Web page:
Exodus 16

Exodus 16
by Pastor David Groendyk

The end of chapter 15 is baffling and disappointing, but it’s not uncommon. How often do we forget about Christ’s salvation and do something God hates? Every time we sin after being saved, we’re acting like Israel did in complaining about the bitter water. And the same way this will be a recurring problem for Israel, it’s a recurring problem for us.

The big sin Israel commits in chapter 16 is… grumbling? Five times Scripture reminds us that Israel is grumbling (vv. 2, 7, 8, 9, 12). Clearly, God is trying to show us that this is a problem, and not a small problem! Why is grumbling so serious?

  1. Grumbling shows that we don’t trust God (v. 3). Israel had had meat pots and bread to the full back in Egypt, but now they were walking through a desert. They didn’t believe that what God was doing was right. They didn’t think it was fair. They thought they could come up with a better plan for their lives, and that plan included a buffet. It’s a tremendous audacity against God to think that we should know better than him.
  2. Grumbling is a sign that we’ve forgotten what God did to save us (v. 6). The Israelites had seen God’s glory in such a great way. Did they not think that that same glory was still with them? Remembering and regularly thanking God for his salvation is crucial to staving off a complaining heart. Because if God “did not spare his own Son but gave him up for us all, how will he not also with him graciously give us all things?” (Rom. 8:32).
  3. Grumbling is ultimately against God (v. 8). Although on the face of it Israel was complaining against Moses and Aaron, God is the ultimate offended party. It doesn’t matter if we’re upset at the driver who cut us off on the highway or annoyed at how slow the barista at Starbucks is making drinks, when we complain (either out loud or in our minds/hearts) it is directed at God. It’s just like when David had an affair with Bathsheba and killed her husband Uriah to cover it up. Clearly David had sinned against his fellow man, but his words in Psalm 51:4 say, “Against you (O God), you only, have I sinned.”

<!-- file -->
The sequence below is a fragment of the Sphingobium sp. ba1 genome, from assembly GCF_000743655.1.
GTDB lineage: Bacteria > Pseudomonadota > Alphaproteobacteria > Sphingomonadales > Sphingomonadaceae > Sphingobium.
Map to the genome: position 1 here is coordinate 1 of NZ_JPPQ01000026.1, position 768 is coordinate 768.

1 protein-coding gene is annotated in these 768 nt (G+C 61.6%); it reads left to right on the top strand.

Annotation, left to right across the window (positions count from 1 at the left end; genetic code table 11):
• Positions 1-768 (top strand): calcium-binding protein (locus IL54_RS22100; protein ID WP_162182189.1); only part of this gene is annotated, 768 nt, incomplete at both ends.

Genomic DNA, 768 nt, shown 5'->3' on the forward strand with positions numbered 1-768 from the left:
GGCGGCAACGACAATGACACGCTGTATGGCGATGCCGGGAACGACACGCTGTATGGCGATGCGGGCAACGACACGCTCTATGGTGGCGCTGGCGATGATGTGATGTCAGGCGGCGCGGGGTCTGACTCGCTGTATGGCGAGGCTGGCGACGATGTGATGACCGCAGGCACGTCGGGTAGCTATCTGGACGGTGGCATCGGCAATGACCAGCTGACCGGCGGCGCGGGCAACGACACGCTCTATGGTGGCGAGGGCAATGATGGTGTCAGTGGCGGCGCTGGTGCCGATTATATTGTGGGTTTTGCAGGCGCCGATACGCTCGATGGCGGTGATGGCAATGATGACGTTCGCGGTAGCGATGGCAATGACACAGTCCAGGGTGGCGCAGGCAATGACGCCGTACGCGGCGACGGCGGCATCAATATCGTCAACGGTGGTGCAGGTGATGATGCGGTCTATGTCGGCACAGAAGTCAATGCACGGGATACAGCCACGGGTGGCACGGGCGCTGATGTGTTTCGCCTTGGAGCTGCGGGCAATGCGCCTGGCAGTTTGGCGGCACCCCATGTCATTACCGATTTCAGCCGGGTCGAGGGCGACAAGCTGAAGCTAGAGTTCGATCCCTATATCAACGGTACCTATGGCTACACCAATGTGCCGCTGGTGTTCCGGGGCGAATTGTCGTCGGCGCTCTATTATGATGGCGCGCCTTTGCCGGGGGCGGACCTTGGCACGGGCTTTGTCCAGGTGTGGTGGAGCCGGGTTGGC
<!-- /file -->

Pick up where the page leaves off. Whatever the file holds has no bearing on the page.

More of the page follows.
How many times do you grumble or complain in any given day? If we really examined our lives, it would probably be an astounding number. Think about how normal grumbling is. Think about how easy it is to grumble. I have to confess that I complain all the time. I would be mortified if I had to list all the ways I complain in any given day. Grumbling should not be normal in the life of the Christian. Practice remembering, reflecting upon, and regularly giving thanks for your salvation and for God’s goodness and provision in order to help stave off that grumbling spirit.

Another good reminder for us as Christians is that we have an even better manna than the one from Exodus 16. Jesus says, “I am the bread of life; whoever comes to me shall not hunger, and whoever believes in me shall never thirst” (John 6:35). Jesus is an even better manna for the Christian! What did the bread do for Israel in the wilderness? It nourished them, gave them strength, and gave them physical life. What do we get when we eat of the bread of life in John 6? We get eternal life, spiritual nourishment, and the power to put our sin to death. Even when we keep sinning after we’ve been saved, Jesus remains everything that we need in this life. He is the provision that we need always. What do you do when you find yourself grumbling and complaining all the time? Keep going back to Jesus. Keep asking for forgiveness. Keep repenting. Keep feeding on his Word and staying close to him in prayer. He will be all that you need to put that sin to death. Praise God for our bread of life!